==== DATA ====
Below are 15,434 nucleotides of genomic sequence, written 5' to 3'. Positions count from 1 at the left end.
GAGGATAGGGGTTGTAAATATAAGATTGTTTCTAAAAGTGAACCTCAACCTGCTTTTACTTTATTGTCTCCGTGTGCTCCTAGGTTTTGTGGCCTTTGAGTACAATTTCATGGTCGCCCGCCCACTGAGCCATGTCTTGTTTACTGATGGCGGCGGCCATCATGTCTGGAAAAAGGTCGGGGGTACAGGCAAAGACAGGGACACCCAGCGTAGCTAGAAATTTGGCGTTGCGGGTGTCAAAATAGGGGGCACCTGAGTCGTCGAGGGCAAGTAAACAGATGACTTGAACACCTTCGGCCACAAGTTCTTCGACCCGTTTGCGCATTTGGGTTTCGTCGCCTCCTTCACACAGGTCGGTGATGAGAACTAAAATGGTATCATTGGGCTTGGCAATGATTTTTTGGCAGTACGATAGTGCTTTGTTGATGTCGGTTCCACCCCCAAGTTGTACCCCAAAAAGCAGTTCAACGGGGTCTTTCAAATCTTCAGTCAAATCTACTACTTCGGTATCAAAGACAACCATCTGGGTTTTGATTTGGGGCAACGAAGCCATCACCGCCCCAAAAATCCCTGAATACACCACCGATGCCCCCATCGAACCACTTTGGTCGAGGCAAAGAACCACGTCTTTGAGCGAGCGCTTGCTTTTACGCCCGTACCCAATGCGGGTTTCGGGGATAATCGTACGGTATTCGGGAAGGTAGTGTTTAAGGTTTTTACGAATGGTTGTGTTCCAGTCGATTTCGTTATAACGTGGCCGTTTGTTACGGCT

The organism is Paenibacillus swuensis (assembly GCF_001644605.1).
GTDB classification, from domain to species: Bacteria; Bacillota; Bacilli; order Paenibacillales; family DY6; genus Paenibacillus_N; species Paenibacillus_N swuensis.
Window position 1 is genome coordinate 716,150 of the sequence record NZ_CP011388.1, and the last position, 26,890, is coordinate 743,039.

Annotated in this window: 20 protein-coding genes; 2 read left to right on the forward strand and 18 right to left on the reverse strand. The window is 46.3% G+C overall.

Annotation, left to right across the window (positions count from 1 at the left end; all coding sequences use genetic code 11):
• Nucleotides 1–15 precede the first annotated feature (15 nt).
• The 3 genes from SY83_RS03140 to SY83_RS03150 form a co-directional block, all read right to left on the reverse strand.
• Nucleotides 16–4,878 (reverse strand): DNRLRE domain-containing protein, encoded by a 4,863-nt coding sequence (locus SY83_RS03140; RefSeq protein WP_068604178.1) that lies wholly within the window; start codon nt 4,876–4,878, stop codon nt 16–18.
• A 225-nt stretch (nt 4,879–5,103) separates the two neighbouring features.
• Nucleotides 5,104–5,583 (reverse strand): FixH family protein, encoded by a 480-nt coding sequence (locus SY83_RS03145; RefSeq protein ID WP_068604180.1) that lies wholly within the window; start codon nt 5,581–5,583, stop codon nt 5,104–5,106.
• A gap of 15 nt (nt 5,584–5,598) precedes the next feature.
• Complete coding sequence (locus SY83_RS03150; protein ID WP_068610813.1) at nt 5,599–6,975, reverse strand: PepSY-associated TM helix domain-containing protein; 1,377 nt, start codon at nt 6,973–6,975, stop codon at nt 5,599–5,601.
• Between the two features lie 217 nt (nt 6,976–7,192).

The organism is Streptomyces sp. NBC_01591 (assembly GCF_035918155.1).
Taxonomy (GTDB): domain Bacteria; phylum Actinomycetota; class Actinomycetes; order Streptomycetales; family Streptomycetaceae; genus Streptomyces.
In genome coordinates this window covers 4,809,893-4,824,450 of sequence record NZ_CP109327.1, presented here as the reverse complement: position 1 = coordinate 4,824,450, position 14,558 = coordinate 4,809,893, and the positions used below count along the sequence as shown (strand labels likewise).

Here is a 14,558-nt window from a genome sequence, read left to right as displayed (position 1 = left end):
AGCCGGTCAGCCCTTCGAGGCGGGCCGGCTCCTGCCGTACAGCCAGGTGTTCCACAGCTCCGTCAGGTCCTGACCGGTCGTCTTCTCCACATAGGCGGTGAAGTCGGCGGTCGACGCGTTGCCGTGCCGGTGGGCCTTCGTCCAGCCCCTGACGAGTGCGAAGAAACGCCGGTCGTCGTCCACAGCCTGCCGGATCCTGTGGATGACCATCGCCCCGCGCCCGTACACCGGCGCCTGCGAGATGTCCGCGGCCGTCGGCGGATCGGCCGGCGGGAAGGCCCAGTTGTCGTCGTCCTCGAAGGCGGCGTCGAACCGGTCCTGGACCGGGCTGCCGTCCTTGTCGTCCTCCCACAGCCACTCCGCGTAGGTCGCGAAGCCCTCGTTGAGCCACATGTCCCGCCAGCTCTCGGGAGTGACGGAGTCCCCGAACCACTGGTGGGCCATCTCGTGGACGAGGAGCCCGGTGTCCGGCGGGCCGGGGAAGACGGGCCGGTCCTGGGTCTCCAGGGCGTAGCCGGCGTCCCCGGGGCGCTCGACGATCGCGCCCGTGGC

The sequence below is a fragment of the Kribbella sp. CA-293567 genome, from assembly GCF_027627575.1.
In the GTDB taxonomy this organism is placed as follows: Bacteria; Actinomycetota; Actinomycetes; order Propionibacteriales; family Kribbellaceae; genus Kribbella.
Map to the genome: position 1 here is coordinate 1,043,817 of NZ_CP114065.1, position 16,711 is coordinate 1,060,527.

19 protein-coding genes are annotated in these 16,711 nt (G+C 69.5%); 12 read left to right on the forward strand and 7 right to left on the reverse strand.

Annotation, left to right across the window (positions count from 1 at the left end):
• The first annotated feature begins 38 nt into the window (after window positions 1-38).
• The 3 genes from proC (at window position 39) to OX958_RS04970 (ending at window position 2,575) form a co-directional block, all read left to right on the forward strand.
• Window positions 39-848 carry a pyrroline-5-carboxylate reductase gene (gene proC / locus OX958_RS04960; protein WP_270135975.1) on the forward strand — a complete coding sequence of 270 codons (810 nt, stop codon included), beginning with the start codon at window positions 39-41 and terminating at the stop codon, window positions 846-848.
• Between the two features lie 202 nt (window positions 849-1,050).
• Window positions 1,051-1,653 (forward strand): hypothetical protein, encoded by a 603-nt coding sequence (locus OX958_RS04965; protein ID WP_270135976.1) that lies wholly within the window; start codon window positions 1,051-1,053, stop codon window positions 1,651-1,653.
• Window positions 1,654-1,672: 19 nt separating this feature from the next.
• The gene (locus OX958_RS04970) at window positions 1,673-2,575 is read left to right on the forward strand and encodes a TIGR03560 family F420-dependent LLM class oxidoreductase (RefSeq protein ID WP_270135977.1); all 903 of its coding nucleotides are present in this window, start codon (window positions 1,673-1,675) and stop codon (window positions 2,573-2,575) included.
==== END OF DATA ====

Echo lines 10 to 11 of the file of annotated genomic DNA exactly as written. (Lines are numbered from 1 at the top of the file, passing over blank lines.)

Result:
• Nucleotides 16–4,878 (reverse strand): DNRLRE domain-containing protein, encoded by a 4,863-nt coding sequence (locus SY83_RS03140; RefSeq protein WP_068604178.1) that lies wholly within the window; start codon nt 4,876–4,878, stop codon nt 16–18.
• A 225-nt stretch (nt 4,879–5,103) separates the two neighbouring features.